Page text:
DO'S, DON'TS, AND TIPS FOR OIL & GAS AND ENERGY STARTUPS
The state of Texas is a major hub for the energy industry and Houston is at the heart of the action. Energy startups are different from IT startups. The people are different, the culture is different, the investment style is different, and what people are looking for is different. However, the core principles are still the same. Here are some tips and things to do/not do.
1. UNDERSTAND THE STRUCTURE OF INVESTMENTS
A. Stage agnostic
The big players can come in at any stage--seed to growth stage; doesn't matter.
B. Lead or follow
A few won't lead. A few won't follow. But most of the big players in this industry can either lead or follow. It doesn't matter.
C. Size of investments
The amounts are larger with energy investments than in other industries. There are a lot of massive companies in this industry.
Average size investment per round: $2M to $5M. Some go to $10M per round.
Average size investment total: $30M. Some may be up to $50M+.
2. PAY ATTENTION TO IP
There are more barriers to entry in the energy venture scene than say the app creation scene. This is neither good nor bad. It just is. This also means that IP may likely become extremely important. There's a lot of technical know-how and this and that going on. Make sure the IP really belongs to the company and not any one individual. Assign any IP created prior to incorporation to the company. Have agreements in place that IP created after the company is created belongs to the company. A startup attorney can help you with these kinds of agreements.
3. AVOID NON-DILUTIVE EARLY FINANCING
Early non-dilutive financing is bullshit. I see it a lot and can tell you that it's a turn-off to future, potentially key investors. Non-dilutive financing doesn't do anything beyond giving you money. You want more than that. You want to utilize the strategic abilities of future, powerful investors.
4. MAKE SURE TO VEST SHARES
A lot of founders in the energy industry are extremely capable and in demand. There's a lot of potential to jump ship quickly. Make sure founder shares are set to a vesting schedule.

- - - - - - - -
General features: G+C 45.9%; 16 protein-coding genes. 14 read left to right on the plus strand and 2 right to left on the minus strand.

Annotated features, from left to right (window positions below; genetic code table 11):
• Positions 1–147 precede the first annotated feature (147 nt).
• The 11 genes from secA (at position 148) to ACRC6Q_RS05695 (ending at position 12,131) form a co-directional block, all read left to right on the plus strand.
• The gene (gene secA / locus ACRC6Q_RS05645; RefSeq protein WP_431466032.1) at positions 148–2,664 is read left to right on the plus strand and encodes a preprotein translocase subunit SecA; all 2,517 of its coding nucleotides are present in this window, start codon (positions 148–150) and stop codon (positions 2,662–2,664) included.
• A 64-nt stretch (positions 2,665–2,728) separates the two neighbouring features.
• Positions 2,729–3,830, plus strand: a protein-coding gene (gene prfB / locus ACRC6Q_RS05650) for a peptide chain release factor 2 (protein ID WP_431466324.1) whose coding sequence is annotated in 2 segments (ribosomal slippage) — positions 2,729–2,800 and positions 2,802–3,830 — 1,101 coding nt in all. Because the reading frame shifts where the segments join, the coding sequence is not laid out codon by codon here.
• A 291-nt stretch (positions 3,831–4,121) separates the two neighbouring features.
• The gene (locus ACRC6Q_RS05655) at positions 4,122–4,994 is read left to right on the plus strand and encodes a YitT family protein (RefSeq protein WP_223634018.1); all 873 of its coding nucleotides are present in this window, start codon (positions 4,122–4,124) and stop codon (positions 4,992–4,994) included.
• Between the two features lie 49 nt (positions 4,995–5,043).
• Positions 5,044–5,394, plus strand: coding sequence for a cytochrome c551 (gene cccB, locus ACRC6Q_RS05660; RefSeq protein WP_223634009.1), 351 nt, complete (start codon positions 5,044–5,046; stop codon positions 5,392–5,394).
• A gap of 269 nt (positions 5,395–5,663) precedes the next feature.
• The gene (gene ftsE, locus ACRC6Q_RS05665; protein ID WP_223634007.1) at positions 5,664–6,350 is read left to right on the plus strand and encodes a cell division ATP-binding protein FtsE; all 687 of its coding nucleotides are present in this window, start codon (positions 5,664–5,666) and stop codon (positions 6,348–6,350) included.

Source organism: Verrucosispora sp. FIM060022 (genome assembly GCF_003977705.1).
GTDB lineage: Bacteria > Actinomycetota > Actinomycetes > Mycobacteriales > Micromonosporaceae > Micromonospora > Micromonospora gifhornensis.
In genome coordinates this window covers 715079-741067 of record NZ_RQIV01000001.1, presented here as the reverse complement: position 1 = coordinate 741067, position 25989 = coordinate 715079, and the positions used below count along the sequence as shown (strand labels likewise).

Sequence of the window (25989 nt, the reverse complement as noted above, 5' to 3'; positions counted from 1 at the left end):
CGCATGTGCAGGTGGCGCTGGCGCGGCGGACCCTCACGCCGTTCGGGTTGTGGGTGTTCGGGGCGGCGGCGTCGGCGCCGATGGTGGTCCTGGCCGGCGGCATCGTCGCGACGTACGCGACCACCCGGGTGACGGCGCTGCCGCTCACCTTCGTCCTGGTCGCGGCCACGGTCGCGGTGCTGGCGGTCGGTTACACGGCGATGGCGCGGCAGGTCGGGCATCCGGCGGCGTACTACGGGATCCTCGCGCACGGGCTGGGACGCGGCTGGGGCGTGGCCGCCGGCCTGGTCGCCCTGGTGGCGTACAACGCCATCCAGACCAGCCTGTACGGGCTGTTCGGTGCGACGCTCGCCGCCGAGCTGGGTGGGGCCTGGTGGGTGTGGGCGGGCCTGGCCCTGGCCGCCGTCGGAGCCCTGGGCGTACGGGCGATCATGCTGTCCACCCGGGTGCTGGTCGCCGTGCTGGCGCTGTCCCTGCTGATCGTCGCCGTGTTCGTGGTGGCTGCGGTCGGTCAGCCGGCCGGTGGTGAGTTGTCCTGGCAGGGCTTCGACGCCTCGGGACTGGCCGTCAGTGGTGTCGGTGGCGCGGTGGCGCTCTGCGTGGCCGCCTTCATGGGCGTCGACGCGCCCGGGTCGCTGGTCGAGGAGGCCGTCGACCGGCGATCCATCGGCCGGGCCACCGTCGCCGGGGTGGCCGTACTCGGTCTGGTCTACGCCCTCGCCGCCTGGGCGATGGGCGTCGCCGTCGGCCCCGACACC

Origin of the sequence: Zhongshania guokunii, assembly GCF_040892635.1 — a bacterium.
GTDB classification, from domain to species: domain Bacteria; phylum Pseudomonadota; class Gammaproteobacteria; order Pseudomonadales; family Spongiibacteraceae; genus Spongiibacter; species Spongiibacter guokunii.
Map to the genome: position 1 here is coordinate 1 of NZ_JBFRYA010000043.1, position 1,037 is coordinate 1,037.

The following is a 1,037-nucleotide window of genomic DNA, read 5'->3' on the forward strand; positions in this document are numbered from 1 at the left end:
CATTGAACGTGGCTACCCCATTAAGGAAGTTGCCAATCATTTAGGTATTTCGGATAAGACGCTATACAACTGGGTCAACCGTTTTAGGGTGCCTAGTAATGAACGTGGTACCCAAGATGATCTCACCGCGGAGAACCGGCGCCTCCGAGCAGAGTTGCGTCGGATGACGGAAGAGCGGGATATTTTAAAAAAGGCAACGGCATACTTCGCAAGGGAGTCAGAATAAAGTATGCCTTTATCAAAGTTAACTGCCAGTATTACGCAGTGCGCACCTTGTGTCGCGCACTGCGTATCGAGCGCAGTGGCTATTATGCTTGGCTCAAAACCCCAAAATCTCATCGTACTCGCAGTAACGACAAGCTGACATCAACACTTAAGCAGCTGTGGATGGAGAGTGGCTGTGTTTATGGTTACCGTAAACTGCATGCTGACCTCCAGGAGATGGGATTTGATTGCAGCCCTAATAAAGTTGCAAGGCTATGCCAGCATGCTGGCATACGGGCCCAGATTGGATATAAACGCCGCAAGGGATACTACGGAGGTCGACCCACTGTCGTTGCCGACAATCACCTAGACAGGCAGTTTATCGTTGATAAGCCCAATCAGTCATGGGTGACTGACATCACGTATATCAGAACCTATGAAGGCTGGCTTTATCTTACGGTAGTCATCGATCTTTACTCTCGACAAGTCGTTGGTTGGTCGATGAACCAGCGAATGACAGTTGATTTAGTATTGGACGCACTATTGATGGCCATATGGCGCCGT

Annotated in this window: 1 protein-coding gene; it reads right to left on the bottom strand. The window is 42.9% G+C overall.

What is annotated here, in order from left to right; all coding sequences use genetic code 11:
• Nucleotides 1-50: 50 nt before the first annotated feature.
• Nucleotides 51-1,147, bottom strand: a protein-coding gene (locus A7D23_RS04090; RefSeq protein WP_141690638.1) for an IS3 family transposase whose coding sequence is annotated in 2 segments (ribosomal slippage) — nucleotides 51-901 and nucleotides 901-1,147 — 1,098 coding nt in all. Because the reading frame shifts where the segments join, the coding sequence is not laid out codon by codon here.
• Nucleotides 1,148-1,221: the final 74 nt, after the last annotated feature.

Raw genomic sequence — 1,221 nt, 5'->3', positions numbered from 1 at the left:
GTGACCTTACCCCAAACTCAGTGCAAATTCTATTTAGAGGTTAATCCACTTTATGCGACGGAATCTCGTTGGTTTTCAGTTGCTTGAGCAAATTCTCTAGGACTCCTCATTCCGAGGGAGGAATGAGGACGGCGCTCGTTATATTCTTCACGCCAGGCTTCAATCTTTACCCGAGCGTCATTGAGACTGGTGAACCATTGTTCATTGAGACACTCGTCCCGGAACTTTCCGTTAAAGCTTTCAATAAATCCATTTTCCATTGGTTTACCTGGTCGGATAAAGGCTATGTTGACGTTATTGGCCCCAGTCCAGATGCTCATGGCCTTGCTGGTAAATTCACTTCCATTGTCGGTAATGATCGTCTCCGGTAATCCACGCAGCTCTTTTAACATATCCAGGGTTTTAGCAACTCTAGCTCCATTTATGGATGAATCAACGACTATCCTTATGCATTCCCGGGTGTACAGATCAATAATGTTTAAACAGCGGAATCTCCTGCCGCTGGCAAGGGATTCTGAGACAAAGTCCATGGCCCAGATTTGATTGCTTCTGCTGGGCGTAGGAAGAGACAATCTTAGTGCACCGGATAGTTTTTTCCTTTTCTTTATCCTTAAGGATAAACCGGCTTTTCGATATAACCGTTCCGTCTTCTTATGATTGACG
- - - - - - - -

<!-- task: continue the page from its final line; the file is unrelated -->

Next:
Vesting is always important, but it's especially important here.
5. KNOW WHAT THE INVESTORS ARE LOOKING FOR
Here is what investors have told me they are looking for these days: optimization techniques, cost-reduction, and data. These are the hot areas. If your product addresses some or all of these areas, that's a big bonus.
6. USE YOUR INVESTORS STRATEGICALLY
If your product is good, useful, your stuff is in order, and you know how to sell, you WILL get funding. In such a scenario, you have the privilege of being more selective. Figure out what your potential investors can do for you besides give you money. Do they have global connections? Where can they help you strategically in the marketplace? They will be a part of your team.
7. FIND THE PAIN POINT AND SOLVE IT
This is what VC investors are looking to see. They want to know if you can identify a problem or pain point that is irritating in the industry and if you can solve it simply and elegantly.
8. MAKE YOUR PRODUCT PAINLESS TO DEPLOY
I've seen this numerous times. Some company will have some neat product that an energy company can use, but it's a bitch for them to change their existing system to be able to use it.
Some of the companies that you will use your product may be substantial in size. This means certain challenges. Big companies can be slow to move and slow to adopt new products and techniques. Of course they have an advantage over small companies in that they are more capable in actually being able to use new techniques. Some companies are extremely expansive. Address how your product can be launched into a large company.
At the end of the day, the important things are still the important things regardless of what industry you're involved in. Act with killer efficiency and treat others with integrity, respect and sincerity. Get shit done. You'll go far.